“Then at 0810 the three Lexington scout bombers made a dive bombing attack on the Saratoga, “damaging” the forward edge of her flight deck. At 0829, just 14 minutes after the scout bomber strike, the first waves of Lexington dive bombers, 45 aircraft in all, began a series of attacks that rendered Saratoga’s flight deck useless, wrecked half her aircraft, and destroyed a number of anti-aircraft guns, Then, 4 minutes later, at 0833 15 Lexington fighter bombers made a pass at Saratoga, and then hit Langley. Within two minutes a dozen more Lexington fighter bombers hit Langley. The umpires ruled that both carriers had been destroyed as well as all their aircraft. In twenty minutes both Blue carriers had been put out of action, in an incident eerily resembling the fate of three Japanese carriers at Midway in1942.”

“Virtually all observers commented on the importance in carrier warfare of getting in the first blow”. 2    (As our Navy planned 12 years later at the Battle of Midway.)

Fleet Problem XI

This comment is repeated in the analysis of the 1931 exercise:

“Of even greater consequence was that the lesson of Fleet Problem X as to the importance of “getting in the first blow” against enemy carriers was clearly reaffirmed in Fleet Problem XI.” 2

 Boeing F2B-2, 1931 Fighter     

Martin BM-2 dive/torpedo bomber

Fleet Problem XIII

1932 was an interesting year following the invasion of China by Japan. The scenario proposed that Hawaii had been taken over by an enemy and the U.S. Navy was dispatched to take it back. In a joint exercise the Army played the part of the Black occupying power and our Navy the Blue attacking force.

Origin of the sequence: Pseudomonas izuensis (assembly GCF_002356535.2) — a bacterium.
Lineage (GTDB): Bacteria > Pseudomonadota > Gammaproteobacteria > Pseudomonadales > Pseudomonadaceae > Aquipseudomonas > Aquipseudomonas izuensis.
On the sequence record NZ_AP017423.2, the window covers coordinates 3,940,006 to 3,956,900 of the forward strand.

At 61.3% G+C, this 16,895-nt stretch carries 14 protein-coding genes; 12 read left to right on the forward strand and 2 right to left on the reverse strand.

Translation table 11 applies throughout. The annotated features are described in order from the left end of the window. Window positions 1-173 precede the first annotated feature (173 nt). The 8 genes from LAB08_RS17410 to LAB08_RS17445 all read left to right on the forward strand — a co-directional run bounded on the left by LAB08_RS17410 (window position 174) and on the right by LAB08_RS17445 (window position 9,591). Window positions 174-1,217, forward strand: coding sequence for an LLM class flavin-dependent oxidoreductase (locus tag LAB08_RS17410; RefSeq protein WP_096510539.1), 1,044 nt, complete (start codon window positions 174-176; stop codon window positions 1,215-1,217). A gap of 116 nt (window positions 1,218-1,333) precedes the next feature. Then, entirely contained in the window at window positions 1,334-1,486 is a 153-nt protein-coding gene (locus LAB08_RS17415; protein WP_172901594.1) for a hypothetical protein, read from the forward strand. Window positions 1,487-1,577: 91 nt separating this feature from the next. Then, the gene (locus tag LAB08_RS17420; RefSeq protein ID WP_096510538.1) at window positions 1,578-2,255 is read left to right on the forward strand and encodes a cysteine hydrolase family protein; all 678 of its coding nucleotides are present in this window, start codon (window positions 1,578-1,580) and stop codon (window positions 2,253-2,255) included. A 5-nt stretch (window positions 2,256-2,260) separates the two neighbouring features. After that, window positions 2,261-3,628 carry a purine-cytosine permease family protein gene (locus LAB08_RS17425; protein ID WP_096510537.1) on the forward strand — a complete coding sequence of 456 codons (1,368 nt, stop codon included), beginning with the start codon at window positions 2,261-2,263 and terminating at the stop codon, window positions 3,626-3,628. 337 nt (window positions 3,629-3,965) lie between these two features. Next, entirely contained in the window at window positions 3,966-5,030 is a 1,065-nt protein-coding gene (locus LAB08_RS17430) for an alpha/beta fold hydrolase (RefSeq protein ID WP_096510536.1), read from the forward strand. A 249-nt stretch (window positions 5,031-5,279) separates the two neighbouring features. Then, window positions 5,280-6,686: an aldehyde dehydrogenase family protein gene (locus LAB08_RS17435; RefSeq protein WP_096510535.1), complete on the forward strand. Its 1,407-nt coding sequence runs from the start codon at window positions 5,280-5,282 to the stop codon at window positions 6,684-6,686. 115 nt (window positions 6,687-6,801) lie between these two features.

Captain John Towers, Chief of Staff, planned to use the carriers Lexington and Saratoga to launch a sneak attack on the Army in Hawaii prior to covering landings by the marines. On Saturday, February 5th, the two carriers and destroyers formed a separate Task Force and left the main battle fleet, making high speed runs in to a launch position 100 miles north of Oahu during the night. At dawn Sunday morning a surprised Army woke to the roar of fleets of aircraft attacking their installations. Captain Towers had timed the attack perfectly.

“The fact that Japan nearly duplicated this attack on Pearl on Sunday morning,
7 December 1941, was no accident. Early in the 1950s Towers dined in Tokyo with a Japanese vice admiral who had participated in the planning. “He told me they had simply taken a page out of our own book!” 4

In 1942, shortly after the Battle of Midway, Towers was appointed ComAirPac and supervised the employment of our carriers for the balance of WW II. No longer did black shoe officers captain aircraft carriers.4

John Towers, Time Magazine June 23, 1941

Vought SBU dive bomber 1933      
Fleet Problem XIV

“The 1933 problem was designed to simulate a war in the Pacific, one initiated by carrier operations. Anticipating that Japan would attack before formally declaring war (as she had done against Russia in 1904), the scenario envisioned the sortie of the Japanese fleet eastward across the Pacific. This fleet, its sinister designation Black, had ominously prescient orders: “To inflict maximum damage on the PEARL HARBOR NAVAL BASE in order to destroy or reduce its effectiveness.”